Tonight’s Sweet Sleep: Gros Morne Basecamp

 

Day Four: Kayaking in a Marine Wonderland

We will explore the biodiverse marine environment in the sheltered fjord of Bonne Bay by tandem sea kayak today. Minke whales, eagles, kingfishers, common terns, Arctic terns and Caspian terns are regular visitors. Don’t worry–you’ll soon learn how to distinguish the terns and turning a kayak too!

The uninterrupted views of Gros Morne Mountain and the Tablelands are simply mesmerizing by kayak! We’ll spend 3 hours on the water today with a picnic lunch and breaks. If the wind cooperates, we may be able to squeeze out 4 hours of paddling but Mother Nature likes to rock the boat!

Tonight, there will be time to explore Rocky Harbour. For dinner, perhaps we’ll have some fresh cod and Iceberg beer? Rocky Harbour is the largest community in Gros Morne National Park and there are several studios and shops to pick up the perfect reminder of your time in Newfoundland–whether it’s partridge berry jam, a quilt or a carved antler!

Or, take in that relentless briny breeze and poke around the beaches and easily accessible viewpoints from the wharfs.

Please note: The kayaking activity is not guaranteed due to the unpredictable weather conditions of the province. There is a 100% guarantee that any alternative is going to be pure fun!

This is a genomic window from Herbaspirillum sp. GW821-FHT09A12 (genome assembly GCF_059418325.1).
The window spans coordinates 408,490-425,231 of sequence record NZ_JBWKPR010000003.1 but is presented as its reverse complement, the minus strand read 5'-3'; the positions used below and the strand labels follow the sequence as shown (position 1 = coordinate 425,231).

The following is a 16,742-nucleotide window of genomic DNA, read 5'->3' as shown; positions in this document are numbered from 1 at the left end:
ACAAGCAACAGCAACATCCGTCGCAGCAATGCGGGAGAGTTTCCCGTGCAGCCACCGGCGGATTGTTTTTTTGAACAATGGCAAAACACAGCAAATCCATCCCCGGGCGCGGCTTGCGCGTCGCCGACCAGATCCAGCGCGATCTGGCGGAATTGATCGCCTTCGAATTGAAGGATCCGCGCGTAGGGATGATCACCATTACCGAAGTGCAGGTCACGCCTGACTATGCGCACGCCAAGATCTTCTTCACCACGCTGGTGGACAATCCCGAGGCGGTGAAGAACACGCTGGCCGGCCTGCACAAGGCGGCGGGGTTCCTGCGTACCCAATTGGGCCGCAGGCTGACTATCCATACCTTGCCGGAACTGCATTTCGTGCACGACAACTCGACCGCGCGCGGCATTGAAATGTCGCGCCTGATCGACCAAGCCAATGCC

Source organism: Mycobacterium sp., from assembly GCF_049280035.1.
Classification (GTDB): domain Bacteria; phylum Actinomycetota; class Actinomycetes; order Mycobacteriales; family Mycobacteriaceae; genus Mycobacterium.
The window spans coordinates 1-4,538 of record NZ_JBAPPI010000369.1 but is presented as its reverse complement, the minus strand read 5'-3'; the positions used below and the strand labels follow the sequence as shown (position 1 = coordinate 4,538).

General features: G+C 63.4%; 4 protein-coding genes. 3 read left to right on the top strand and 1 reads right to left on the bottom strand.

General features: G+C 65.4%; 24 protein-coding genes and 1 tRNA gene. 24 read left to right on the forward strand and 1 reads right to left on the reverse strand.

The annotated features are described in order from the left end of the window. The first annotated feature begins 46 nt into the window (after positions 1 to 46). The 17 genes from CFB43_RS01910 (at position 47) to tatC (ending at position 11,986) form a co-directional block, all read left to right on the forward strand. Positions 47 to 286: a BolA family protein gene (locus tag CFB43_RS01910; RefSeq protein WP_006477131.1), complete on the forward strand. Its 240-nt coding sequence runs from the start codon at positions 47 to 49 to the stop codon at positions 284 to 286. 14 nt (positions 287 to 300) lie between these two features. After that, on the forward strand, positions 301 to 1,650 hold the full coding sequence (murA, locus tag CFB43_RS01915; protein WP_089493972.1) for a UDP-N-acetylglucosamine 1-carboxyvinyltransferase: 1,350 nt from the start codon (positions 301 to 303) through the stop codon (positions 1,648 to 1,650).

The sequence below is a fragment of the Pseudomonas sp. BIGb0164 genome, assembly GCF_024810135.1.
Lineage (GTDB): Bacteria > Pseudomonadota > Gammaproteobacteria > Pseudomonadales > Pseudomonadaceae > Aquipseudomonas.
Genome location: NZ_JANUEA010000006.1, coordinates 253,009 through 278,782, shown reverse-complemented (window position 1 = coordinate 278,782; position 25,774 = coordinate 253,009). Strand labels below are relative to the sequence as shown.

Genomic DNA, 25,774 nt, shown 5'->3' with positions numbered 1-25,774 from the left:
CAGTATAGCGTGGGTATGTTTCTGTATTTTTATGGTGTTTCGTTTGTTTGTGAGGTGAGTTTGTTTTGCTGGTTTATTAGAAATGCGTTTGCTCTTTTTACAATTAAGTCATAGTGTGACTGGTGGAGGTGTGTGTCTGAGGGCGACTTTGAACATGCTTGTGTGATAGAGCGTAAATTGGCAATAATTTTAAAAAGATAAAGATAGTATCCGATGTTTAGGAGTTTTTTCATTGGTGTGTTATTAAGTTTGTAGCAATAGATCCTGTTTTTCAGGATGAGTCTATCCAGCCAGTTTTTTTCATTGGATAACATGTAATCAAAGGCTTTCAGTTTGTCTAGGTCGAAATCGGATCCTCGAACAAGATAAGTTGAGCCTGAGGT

Meals Included: Breakfast, Lunch, Dinner
Tonight’s Sweet Sleep: Gros Morne Basecamp

 

Day Five: Summiting Gros Morne Mountain

Today we will hike to the highest point in the park–Gros Morne Mountain at 806m (for perspective, Everest is 8,849m!). This hike puts the rock (and roll) in the province affectionately known as “The Rock”. It’s rigorous, rough and challenging with steep sections that will make you wish you had never stopped using Suzanne Somers Thighmaster and Buttmaster. It can take 8-10 hours to complete the 17km loop. 

The trail leads to the stony and rugged alpine plateau where rare vegetation clings to this barren landscape. Hardy (and sure-footed) inhabitants like the Woodland caribou, rock ptarmigan and Arctic hare are often seen. 

The spectacular 360-degree views of the glacier-sculpted fjords of Bonne Bay, Ten Mile Pond and the Gulf of the St. Lawrence are worth the scramble and pounding heart! You’ll see. 

Meals Included: Breakfast, Lunch, Dinner
Tonight’s Sweet Sleep: Gros Morne Basecamp

 

Day Six: Boat Tour of a Landlocked Fjord

We will strike off on a one-hour coastal lowland walk across bogs and limestone ridges to Western Brook Pond fjord, a spectacular freshwater lake hemmed in by 650m-high rock walls. 

We’ll join a boat tour to explore the length of the famed pond to witness the spectacular waterfalls that tumble and cascade from the alpine plateau. The afternoon will be spent hiking coastal trails (6km return on a level gravel trail with boardwalks) or sightseeing in the area, depending on the group’s interest.

Meals Included: Breakfast, Lunch, Dinner
Tonight’s Sweet Sleep: Gros Morne Basecamp

 

Day Seven: Bye Bye, B’ye!